In Griswold's final years of service, Hamilton operators also had to coordinate CH&D interaction with Pennsylvania Railroad trains, which shared tracks north of Hamilton.
"I shall never forget one incident that illustrated George Griswold's character as a conscientious railroad man," said George T. Earhart, whose career as a general ticket agent had paralleled Griswold's CH&D service.
"He came into my office at the depot one day," Earhart recalled, "white as a sheet and trembling in every limb, and he said in a faltering voice, 'Great God, George! A terrible accident is going to occur soon and it isn't in the province of human power to prevent it.' "
Earhart said "it seemed that there had been a misinterpretation of orders or conflicted orders issued in some manner, and George knew that a collision between two fast-flying CH&D trains was inevitable, with no earthly means to stop it."
As Griswold feared, the trains collided "and the loss of life was frightful," Earhart said. "I never saw a man so completely overcome as George Griswold."
The veteran brass pounder died in his Hamilton residence Dec. 16, 1905. He is buried in Greenwood Cemetery.
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Journal-News, Wednesday, July 16, 1997
Livery stable was the hub of the horse era; more than place to store or rent horse and buggy
By Jim Blount
"The livery stable served as the hub of this horse-powered universe," said Thomas J. Schlereth, a historian of the Victorian period. "There drummers rented horses and carriages to haul sample cases into the hinterland. Fancy buggies and sleighs could be booked for picnics, fairs and elopements. The funeral parlor's hearse, the doctor's rig, the town water cart, and hotel hacks were usually stored there," wrote Schlereth in his book, Victorian America, Transformations in Everyday Life, 1876-1915.
He is describing Hamilton at the turn of the century, a city of 23,914 people served by a dozen livery stables, according to Williams' 1900 city directory.
Ten livery businesses were located within an area stretching five blocks east of the river and less than two blocks on each side of High Street. Several were on or adjacent to Market Street, which formerly had been Stable Street, a name descriptive of the establishments which once dominated its course.
Most of Hamilton's 1900 livery stables were more than a place to store your horse and buggy, or rent a horse or vehicle. An example was the Flenner & Griesmer Stable at the northwest corner of Market and Second streets, now the site of the Central YMCA.
Sol Flenner and the Griesmer brothers were proprietors in the business, better known as the Grey Eagle Livery Stable. Immediately around the corner from the stable, at 105 North Second Street (also on the future YMCA site), was a funeral parlor owned by the brothers, Charles E. Griesmer and John I. Griesmer. A horse rented for a wedding one day could be pulling a hearse the next day.
Nearby, at 26 North Second Street, was the City Livery Stable Company, owned by T. C. Todhunter, who resided a few blocks away, and W. H. Todhunter, a Middletown resident.
J. L. Burkart, at 135 North Water Street (now Monument), advertised as a carriage manufacturer; "carriages and buggies, new and second-hand; repairing and painting neatly done; also livery, feed and sale stable."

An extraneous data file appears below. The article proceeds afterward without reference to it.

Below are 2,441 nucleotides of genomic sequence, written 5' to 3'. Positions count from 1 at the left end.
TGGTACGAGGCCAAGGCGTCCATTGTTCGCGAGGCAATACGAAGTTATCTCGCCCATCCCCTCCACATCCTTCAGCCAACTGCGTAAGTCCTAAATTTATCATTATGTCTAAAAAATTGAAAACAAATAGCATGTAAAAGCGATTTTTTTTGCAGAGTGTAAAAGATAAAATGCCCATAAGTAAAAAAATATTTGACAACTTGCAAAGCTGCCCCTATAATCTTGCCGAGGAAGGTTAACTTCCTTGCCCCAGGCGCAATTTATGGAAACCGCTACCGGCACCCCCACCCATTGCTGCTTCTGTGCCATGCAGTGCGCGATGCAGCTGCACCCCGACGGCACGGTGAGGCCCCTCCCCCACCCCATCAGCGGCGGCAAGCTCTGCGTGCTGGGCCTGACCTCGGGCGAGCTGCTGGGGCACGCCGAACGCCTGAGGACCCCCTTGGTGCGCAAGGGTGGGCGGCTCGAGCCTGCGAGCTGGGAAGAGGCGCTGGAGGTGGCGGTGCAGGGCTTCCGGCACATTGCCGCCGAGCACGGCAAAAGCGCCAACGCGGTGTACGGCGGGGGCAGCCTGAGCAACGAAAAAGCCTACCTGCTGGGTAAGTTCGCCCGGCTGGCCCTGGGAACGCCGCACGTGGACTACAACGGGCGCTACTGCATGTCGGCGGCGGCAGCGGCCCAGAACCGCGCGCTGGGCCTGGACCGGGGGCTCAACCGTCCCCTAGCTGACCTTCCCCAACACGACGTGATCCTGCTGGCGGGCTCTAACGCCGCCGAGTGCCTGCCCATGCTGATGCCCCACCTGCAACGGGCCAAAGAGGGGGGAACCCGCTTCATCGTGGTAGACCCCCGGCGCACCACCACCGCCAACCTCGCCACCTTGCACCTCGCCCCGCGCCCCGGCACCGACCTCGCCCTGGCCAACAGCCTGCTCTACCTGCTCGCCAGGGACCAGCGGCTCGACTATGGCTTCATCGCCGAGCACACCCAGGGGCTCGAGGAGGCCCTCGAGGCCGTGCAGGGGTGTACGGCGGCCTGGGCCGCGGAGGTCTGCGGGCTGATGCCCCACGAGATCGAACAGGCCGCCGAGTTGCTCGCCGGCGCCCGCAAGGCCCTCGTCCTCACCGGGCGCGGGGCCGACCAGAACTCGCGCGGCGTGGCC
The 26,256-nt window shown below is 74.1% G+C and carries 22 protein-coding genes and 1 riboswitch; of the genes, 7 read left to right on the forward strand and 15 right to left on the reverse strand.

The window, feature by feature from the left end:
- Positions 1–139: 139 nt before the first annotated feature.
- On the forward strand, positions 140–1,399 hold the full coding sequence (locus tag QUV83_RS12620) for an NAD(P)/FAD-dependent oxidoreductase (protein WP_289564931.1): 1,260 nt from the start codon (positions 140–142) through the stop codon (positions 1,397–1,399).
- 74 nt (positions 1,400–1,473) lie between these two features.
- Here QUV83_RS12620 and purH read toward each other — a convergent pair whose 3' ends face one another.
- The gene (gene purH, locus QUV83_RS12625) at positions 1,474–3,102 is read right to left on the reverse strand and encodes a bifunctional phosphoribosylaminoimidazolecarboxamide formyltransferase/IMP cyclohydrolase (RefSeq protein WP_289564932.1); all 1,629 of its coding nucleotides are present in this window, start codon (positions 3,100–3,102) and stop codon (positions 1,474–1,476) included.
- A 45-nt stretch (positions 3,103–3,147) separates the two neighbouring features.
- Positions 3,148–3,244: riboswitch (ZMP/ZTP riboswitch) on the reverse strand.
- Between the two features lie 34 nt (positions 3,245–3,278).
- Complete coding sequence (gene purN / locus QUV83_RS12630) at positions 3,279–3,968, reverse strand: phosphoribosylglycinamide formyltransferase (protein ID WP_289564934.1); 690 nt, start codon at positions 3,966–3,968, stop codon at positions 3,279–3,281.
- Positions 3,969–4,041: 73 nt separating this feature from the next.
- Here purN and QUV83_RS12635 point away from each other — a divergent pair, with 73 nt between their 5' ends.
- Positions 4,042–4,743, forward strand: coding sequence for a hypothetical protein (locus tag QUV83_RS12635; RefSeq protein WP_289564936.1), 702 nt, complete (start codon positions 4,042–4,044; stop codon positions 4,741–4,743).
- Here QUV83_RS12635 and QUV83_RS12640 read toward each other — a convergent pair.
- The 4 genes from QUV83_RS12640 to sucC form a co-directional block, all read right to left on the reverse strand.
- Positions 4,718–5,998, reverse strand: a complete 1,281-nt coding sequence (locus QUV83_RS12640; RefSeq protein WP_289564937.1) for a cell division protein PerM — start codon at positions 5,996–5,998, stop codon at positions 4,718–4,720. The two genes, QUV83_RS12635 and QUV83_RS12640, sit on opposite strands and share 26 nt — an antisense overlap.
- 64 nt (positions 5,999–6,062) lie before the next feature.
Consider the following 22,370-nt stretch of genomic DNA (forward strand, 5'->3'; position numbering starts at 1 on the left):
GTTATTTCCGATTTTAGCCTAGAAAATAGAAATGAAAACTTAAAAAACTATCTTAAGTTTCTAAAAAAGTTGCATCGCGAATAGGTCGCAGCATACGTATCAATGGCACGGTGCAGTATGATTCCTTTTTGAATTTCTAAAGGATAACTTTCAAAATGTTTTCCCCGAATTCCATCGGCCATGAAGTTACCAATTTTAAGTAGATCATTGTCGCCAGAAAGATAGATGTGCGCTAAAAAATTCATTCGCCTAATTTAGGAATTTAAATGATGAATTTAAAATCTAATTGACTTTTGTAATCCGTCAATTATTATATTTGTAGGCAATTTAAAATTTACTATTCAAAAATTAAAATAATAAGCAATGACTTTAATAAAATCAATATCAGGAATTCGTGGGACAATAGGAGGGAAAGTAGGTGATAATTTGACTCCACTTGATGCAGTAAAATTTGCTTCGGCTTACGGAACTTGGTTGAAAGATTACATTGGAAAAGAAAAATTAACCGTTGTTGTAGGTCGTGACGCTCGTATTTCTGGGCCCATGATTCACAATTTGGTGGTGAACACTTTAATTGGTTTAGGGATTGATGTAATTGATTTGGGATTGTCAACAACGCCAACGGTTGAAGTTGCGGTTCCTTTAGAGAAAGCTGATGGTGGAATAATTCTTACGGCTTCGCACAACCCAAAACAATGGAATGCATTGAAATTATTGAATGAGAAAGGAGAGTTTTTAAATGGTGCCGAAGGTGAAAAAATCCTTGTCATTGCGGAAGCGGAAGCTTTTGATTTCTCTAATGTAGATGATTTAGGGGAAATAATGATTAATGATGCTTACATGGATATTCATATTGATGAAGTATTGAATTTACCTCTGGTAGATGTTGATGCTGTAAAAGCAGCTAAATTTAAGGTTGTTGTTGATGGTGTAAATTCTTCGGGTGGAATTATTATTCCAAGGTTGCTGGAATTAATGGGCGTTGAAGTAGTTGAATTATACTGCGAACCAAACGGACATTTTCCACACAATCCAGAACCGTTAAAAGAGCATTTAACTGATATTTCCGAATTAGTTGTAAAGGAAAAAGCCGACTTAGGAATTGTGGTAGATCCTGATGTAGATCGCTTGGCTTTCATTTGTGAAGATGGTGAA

The J. & J. Everson & Son Livery Stable was at the northeast corner of Market and Front streets (later occupied by Central Motors and now a parking lot). It was operated by J. J. Everson and C. S. Everson.
Livery services also were offered at the Hamilton Hack & Baggage Company, 23 North Front Street, which was managed by Thomas Jellison. Until late 1996, that site was the location of the Rialto Theater.
The only High Street livery site was at 425 High Street, on the south side between Fourth and Fifth streets (now the site of the High Street underpass). In his directory ad, Thomas Millikin Jr., described his business there as "livery, coach, feed and boarding stable."
Three livery operations were located south of High Street.
The Frank Kerbel livery was on the north side of Court Street, west of Water Street (Monument Avenue). Kerbel and his wife, Maggie, also operated the adjacent Farmers' Hotel and Saloon, at the northwest corner of South Front and Court streets.
Livery services were part of the Bigelow Cab Company at 122 South Second Street, under the direction of J. C. Bigelow. N. Bonner & Son, 330 Court Street, was Nicholas Bonner and Nicholas J. Bonner, who advertised as "funeral directors, also livery and boarding stable."
The Arcade Livery Company listed two locations, 329 Court Street and 328 Canal Street (now Maple Avenue), but the addresses were back to back. Its owners, C. W. Flenner and Will R. Beckett, promoted "hacks furnished for funerals and weddings."
Only two livery stables were west of the Great Miami River. Charles Warwick, at 18 South B Street, offered a "livery, feed and sale stable" with "horses boarded at reasonable rates."
Charles C. Schmidtman, at 118-120 Main Street, described his business as a "livery and feed stable" with "special attention paid to drummers." In that era, a drummer was a traveling salesman. The sales agent usually traveled from city to city by railroad and, to complete his local rounds, rented a horse and buggy or wagon from a livery stable."
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Journal-News, Wednesday, July 23, 1997
Wilkison Beatty was an unusual soldier
By Jim Blount
Wilkison Beatty wasn't an ordinary soldier. Dr. Henry Mallory, Beatty's first commanding officer during the Civil War, considered him "in many respects the most remarkable man who ever lived in Hamilton."
Dr. Mallory also described Beatty (sometimes spelled Beaty) as "physically the best made man I ever saw." He was 6-foot-2 and weighed 225 pounds "without one ounce of surplus fat," said Dr. Mallory. "His courage and bravery were so well known that few ever antagonized him," he added
Beatty's reputation was well established before the start of the Civil War in 1861. "He was a man of means and owned one of the largest and best farms in Butler County," said Dr. Mallory, "and was an extensive stock raiser and pork packer for years." His numerous awards won at the annual Butler County Fair were added evidence of the skill of the Millville farmer.